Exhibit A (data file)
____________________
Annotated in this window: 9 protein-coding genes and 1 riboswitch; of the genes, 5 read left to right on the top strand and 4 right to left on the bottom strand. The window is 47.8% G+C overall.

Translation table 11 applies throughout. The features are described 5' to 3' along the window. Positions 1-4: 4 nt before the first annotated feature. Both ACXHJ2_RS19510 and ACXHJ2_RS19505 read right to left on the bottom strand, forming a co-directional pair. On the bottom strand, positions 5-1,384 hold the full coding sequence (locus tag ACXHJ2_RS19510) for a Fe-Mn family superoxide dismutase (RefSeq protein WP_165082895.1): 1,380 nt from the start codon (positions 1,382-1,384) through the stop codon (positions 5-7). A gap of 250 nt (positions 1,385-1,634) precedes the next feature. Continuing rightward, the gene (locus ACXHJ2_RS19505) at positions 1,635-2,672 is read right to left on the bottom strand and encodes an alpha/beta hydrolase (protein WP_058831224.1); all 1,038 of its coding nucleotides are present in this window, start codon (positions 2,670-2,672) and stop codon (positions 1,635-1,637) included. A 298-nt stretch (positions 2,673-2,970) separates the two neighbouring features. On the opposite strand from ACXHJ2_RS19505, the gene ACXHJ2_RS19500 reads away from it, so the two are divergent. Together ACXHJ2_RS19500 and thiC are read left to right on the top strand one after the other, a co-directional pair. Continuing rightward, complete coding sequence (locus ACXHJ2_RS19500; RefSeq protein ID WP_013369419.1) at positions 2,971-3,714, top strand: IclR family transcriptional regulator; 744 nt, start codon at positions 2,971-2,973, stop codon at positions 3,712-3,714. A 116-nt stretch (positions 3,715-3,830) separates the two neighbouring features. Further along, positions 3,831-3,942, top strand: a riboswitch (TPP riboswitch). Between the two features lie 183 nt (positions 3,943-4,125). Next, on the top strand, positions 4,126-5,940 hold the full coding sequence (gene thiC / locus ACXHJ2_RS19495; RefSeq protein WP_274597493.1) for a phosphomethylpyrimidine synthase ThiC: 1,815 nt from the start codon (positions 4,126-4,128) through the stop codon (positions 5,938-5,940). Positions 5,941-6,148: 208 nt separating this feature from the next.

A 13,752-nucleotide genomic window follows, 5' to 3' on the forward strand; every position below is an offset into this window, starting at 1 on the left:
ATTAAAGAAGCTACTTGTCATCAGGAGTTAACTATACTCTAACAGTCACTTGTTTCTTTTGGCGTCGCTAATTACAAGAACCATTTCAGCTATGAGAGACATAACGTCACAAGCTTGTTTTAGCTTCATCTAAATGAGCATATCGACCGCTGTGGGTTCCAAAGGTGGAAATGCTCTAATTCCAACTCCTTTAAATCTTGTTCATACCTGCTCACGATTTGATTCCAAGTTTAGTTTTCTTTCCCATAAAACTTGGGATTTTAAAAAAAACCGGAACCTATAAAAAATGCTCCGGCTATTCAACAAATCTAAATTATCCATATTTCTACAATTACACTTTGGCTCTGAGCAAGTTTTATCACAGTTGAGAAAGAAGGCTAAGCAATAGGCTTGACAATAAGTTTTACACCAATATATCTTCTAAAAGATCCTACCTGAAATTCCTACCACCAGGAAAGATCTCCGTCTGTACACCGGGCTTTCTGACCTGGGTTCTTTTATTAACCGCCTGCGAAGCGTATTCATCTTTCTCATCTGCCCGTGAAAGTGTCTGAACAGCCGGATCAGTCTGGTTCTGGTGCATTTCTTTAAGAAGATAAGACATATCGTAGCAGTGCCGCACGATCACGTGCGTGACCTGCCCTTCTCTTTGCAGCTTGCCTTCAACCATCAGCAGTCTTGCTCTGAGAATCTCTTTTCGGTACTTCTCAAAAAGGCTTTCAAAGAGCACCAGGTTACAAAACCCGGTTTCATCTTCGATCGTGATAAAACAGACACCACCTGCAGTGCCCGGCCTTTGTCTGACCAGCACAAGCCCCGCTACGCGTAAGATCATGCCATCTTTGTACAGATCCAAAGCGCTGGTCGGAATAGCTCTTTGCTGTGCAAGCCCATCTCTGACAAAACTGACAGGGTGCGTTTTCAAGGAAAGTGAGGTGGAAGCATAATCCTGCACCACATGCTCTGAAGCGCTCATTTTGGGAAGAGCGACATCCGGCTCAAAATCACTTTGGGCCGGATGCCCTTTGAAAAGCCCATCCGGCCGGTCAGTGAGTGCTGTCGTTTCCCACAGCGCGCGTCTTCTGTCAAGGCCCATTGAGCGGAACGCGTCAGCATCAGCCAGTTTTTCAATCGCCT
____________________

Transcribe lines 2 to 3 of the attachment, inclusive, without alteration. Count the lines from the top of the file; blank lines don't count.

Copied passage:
Translation table 11 applies throughout. The features are described 5' to 3' along the window. Positions 1-4: 4 nt before the first annotated feature. Both ACXHJ2_RS19510 and ACXHJ2_RS19505 read right to left on the bottom strand, forming a co-directional pair. On the bottom strand, positions 5-1,384 hold the full coding sequence (locus tag ACXHJ2_RS19510) for a Fe-Mn family superoxide dismutase (RefSeq protein WP_165082895.1): 1,380 nt from the start codon (positions 1,382-1,384) through the stop codon (positions 5-7). A gap of 250 nt (positions 1,385-1,634) precedes the next feature. Continuing rightward, the gene (locus ACXHJ2_RS19505) at positions 1,635-2,672 is read right to left on the bottom strand and encodes an alpha/beta hydrolase (protein WP_058831224.1); all 1,038 of its coding nucleotides are present in this window, start codon (positions 2,670-2,672) and stop codon (positions 1,635-1,637) included. A 298-nt stretch (positions 2,673-2,970) separates the two neighbouring features. On the opposite strand from ACXHJ2_RS19505, the gene ACXHJ2_RS19500 reads away from it, so the two are divergent. Together ACXHJ2_RS19500 and thiC are read left to right on the top strand one after the other, a co-directional pair. Continuing rightward, complete coding sequence (locus ACXHJ2_RS19500; RefSeq protein ID WP_013369419.1) at positions 2,971-3,714, top strand: IclR family transcriptional regulator; 744 nt, start codon at positions 2,971-2,973, stop codon at positions 3,712-3,714. A 116-nt stretch (positions 3,715-3,830) separates the two neighbouring features. Further along, positions 3,831-3,942, top strand: a riboswitch (TPP riboswitch). Between the two features lie 183 nt (positions 3,943-4,125). Next, on the top strand, positions 4,126-5,940 hold the full coding sequence (gene thiC / locus ACXHJ2_RS19495; RefSeq protein WP_274597493.1) for a phosphomethylpyrimidine synthase ThiC: 1,815 nt from the start codon (positions 4,126-4,128) through the stop codon (positions 5,938-5,940). Positions 5,941-6,148: 208 nt separating this feature from the next.

A 13,752-nucleotide genomic window follows, 5' to 3' on the forward strand; every position below is an offset into this window, starting at 1 on the left: